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Release: Feb. 16, 2000

Rollover, Beethoven: Aspiring teachers learn composition of another sort

IOWA CITY, Iowa -- Aspiring teachers in one University of Iowa professor's methods course will spend part of this semester learning about music education. But don't expect to find any triangles or wooden blocks lying around his classroom.

Instead, assistant professor Carlos Rodriguez will teach his 20 undergraduates how to compose their own music with the help of computers, synthesizers and MIDI (musical instrument digital interface) technology. While no one in the class expects to become a Beethoven or Bach, Rodriguez says his students will learn how to teach music appreciation to children in an unconventional -- and, he hopes, more exciting -- way.

"In the past, teachers learned how to lead students in listening to music, playing instruments or singing," said Rodriguez, who teaches music education in the College of Education. "With computer technology, these prospective teachers can do the ultimate fun thing in music -- composing. When I was in school, the only people who composed music were composers."

Students in the Methods and Materials for the Elementary Teacher course, many of whom have no musical background, will begin the unit by familiarizing themselves with some of the features of the synthesizers, which are capable of mimicking hundreds of instruments and natural sounds. Then they'll begin recording and mixing tracks -- drums first, for example, followed by bass, guitar and maybe keyboard.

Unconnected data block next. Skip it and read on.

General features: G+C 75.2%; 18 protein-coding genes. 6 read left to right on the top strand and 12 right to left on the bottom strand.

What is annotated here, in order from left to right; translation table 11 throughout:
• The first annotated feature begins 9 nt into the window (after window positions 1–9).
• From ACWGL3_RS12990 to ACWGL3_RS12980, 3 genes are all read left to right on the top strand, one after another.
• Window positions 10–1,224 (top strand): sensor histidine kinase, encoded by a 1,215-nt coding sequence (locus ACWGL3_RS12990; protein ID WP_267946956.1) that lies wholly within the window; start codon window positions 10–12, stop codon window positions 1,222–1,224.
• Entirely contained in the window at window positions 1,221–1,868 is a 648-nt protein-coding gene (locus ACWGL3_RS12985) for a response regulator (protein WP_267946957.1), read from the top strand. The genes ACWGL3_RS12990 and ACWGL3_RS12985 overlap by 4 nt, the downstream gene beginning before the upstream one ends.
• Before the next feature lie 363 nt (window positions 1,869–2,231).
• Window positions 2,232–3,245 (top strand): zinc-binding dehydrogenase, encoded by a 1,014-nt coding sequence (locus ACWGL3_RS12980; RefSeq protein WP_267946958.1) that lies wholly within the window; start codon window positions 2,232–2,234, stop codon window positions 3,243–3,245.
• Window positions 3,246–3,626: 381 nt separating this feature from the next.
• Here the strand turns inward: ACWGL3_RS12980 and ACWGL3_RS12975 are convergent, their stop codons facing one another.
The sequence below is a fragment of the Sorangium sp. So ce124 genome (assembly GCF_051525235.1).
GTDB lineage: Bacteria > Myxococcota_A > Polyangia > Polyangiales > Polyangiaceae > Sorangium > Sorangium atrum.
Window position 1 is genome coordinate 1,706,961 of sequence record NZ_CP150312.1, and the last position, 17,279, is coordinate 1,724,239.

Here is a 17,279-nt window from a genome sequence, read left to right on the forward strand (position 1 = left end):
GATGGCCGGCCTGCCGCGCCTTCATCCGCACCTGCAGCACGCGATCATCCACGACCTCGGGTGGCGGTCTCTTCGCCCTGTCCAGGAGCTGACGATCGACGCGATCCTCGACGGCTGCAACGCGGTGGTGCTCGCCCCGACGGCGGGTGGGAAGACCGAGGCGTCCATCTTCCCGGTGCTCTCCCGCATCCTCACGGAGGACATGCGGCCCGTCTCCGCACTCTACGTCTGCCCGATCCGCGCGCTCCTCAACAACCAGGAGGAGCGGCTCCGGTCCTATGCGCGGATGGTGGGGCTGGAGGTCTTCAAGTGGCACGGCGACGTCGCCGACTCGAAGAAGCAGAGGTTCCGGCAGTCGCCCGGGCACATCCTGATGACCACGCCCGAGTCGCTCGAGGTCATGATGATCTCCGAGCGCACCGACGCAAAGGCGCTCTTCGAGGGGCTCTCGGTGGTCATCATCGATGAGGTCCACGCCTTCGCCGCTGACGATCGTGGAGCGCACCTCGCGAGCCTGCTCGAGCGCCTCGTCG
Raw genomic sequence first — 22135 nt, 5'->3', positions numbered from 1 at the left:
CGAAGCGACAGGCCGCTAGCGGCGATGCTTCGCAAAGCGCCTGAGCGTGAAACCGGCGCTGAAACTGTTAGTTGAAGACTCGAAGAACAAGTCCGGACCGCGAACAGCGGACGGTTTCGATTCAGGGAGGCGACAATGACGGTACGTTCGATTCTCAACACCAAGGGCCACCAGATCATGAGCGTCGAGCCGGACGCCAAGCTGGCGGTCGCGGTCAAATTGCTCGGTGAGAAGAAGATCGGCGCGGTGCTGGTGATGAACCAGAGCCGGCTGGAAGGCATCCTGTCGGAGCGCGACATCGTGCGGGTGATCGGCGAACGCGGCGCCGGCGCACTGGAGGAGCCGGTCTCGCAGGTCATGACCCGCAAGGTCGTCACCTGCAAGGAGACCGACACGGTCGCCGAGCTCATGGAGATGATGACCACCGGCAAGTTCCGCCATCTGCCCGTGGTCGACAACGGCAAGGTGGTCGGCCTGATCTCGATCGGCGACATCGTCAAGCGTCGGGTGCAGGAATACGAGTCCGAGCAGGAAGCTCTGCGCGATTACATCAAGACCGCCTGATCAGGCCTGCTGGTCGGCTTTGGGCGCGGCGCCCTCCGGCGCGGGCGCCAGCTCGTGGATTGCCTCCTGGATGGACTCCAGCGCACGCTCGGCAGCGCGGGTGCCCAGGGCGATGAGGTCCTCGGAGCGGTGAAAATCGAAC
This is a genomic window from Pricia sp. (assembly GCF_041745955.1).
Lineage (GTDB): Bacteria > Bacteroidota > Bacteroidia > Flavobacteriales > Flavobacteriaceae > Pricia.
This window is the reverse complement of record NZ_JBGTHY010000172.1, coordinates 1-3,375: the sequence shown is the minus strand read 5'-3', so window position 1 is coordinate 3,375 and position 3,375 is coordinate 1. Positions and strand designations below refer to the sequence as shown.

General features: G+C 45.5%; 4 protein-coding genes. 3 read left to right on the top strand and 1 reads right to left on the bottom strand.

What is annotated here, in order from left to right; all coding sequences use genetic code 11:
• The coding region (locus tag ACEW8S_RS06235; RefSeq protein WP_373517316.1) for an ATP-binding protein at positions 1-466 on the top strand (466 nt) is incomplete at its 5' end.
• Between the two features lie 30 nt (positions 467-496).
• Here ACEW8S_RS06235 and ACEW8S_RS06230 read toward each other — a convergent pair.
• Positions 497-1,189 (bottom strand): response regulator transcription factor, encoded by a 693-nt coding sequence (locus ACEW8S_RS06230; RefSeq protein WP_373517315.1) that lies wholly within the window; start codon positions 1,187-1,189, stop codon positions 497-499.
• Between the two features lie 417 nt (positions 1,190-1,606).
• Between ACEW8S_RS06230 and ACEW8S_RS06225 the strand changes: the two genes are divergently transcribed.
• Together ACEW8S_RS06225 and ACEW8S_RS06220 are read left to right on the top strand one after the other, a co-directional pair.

"We ask them to explore," Rodriguez said. "After they write their beginning melodies, we try to instill some musical sensibilities in them. We ask them, 'What do you think of this? Do you use repetition? Does the piece have variety? Does it generate interest in your listeners?' We talk to them the way we would want them to talk to their kids in nurturing them to learn music."

While students will work largely on their own in composing the pieces, using headphones and individual keyboards, Rodriguez said they will also be encouraged to give feedback to one another. The compositions also will be graded.

"It's very scary for some students, but also very rewarding," Rodriguez said. "Some people who come into the class say 'I can't do this.'"

Students quickly rise to the task, however. Some who have taken the class in past years have been inspired to explore music further.

"The class encourages students not just to hear, or listen, to music but to communicate musical ideas," Rodriguez said. "The emphasis isn't on technology but on creativity and encouraging a more child-centered approach to music education."